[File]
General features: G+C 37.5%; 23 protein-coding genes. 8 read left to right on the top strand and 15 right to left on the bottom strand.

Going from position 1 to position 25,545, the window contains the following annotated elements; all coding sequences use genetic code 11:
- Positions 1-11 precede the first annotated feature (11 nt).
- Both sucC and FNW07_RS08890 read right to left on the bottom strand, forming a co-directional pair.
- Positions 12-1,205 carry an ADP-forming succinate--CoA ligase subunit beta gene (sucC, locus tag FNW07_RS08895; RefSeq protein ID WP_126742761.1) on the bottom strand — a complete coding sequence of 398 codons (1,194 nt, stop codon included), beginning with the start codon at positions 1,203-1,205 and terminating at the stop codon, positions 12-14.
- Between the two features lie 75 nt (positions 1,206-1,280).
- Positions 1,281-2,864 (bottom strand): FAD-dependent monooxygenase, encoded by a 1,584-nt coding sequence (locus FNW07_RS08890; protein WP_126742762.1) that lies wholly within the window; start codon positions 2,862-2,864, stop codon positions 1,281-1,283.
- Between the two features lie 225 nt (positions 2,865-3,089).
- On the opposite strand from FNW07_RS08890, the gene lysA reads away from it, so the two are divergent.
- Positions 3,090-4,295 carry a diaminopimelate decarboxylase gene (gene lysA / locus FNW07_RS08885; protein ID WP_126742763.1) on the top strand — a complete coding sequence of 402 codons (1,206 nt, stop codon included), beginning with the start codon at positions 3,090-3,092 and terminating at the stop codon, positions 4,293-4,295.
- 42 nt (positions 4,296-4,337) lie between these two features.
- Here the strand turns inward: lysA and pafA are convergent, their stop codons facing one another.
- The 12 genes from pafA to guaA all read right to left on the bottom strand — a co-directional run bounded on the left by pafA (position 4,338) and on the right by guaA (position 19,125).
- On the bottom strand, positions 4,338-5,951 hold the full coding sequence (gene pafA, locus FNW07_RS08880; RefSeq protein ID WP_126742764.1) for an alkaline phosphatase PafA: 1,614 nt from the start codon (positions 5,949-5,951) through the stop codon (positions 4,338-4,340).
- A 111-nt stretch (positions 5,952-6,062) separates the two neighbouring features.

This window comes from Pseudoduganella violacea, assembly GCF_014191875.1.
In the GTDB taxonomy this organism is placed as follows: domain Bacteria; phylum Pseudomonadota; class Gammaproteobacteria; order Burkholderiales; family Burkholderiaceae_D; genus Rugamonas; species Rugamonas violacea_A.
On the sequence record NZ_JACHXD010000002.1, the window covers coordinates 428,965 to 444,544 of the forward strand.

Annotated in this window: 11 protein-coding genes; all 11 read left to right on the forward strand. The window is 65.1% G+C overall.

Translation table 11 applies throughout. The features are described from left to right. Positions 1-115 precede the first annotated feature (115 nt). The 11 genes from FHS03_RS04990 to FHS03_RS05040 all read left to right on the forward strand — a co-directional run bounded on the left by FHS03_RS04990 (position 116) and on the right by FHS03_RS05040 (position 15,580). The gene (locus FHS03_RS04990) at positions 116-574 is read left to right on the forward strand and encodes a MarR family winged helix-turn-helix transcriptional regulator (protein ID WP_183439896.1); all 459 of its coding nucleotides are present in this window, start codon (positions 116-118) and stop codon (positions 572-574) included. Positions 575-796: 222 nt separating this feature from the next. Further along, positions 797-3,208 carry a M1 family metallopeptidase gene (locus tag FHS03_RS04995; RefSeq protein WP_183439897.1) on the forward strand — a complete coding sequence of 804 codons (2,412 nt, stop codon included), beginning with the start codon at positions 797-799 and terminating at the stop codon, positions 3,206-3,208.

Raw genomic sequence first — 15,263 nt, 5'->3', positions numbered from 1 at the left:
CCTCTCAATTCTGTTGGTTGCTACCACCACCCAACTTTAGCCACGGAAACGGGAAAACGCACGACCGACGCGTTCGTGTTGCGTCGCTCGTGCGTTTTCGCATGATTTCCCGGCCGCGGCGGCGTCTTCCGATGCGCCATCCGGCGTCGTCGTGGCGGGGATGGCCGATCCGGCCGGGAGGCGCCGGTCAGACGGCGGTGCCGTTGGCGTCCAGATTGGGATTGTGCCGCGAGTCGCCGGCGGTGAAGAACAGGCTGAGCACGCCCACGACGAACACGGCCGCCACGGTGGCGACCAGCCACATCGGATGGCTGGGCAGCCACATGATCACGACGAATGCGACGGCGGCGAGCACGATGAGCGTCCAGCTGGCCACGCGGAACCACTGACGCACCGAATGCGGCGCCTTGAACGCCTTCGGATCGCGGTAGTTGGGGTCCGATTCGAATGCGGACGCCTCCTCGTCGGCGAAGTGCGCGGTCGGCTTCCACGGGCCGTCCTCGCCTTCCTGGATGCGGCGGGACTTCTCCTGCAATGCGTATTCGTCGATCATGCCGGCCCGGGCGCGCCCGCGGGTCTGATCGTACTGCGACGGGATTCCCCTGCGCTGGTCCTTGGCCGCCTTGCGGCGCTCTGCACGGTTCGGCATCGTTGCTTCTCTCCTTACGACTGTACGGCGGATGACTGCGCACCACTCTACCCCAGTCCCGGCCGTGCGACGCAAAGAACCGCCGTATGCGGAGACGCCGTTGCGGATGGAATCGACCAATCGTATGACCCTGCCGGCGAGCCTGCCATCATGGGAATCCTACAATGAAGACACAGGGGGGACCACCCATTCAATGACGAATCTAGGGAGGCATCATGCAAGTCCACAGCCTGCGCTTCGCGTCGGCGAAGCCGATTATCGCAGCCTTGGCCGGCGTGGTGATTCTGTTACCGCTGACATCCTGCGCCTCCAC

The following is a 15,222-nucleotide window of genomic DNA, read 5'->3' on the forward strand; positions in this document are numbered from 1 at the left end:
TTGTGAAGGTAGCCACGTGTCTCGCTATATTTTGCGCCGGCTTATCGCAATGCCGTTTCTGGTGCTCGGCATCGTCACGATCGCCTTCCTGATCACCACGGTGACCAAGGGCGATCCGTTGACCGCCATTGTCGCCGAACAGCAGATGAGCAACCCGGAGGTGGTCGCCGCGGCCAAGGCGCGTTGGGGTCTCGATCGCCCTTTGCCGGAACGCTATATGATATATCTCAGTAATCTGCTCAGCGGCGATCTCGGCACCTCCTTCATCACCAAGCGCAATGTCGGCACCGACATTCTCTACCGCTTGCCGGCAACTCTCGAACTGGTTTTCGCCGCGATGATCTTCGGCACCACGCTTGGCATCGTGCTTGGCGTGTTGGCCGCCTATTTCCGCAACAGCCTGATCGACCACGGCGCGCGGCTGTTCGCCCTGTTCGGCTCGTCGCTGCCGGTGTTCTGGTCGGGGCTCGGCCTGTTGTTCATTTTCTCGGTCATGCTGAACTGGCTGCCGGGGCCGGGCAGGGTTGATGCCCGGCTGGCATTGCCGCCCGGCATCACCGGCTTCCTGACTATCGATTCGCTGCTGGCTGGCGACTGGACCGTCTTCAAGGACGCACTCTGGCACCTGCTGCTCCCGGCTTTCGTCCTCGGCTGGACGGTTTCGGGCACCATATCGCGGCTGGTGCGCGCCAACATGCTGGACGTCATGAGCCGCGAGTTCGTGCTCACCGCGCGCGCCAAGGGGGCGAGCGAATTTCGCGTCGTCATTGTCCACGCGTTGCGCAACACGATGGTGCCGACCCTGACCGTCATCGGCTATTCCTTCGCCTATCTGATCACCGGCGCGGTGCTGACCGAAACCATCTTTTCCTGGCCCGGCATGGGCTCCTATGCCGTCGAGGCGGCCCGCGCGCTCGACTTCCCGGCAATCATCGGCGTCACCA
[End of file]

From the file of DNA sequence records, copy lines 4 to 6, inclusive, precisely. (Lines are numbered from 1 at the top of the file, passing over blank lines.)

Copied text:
- Both sucC and FNW07_RS08890 read right to left on the bottom strand, forming a co-directional pair.
- Positions 12-1,205 carry an ADP-forming succinate--CoA ligase subunit beta gene (sucC, locus tag FNW07_RS08895; RefSeq protein ID WP_126742761.1) on the bottom strand — a complete coding sequence of 398 codons (1,194 nt, stop codon included), beginning with the start codon at positions 1,203-1,205 and terminating at the stop codon, positions 12-14.
- Between the two features lie 75 nt (positions 1,206-1,280).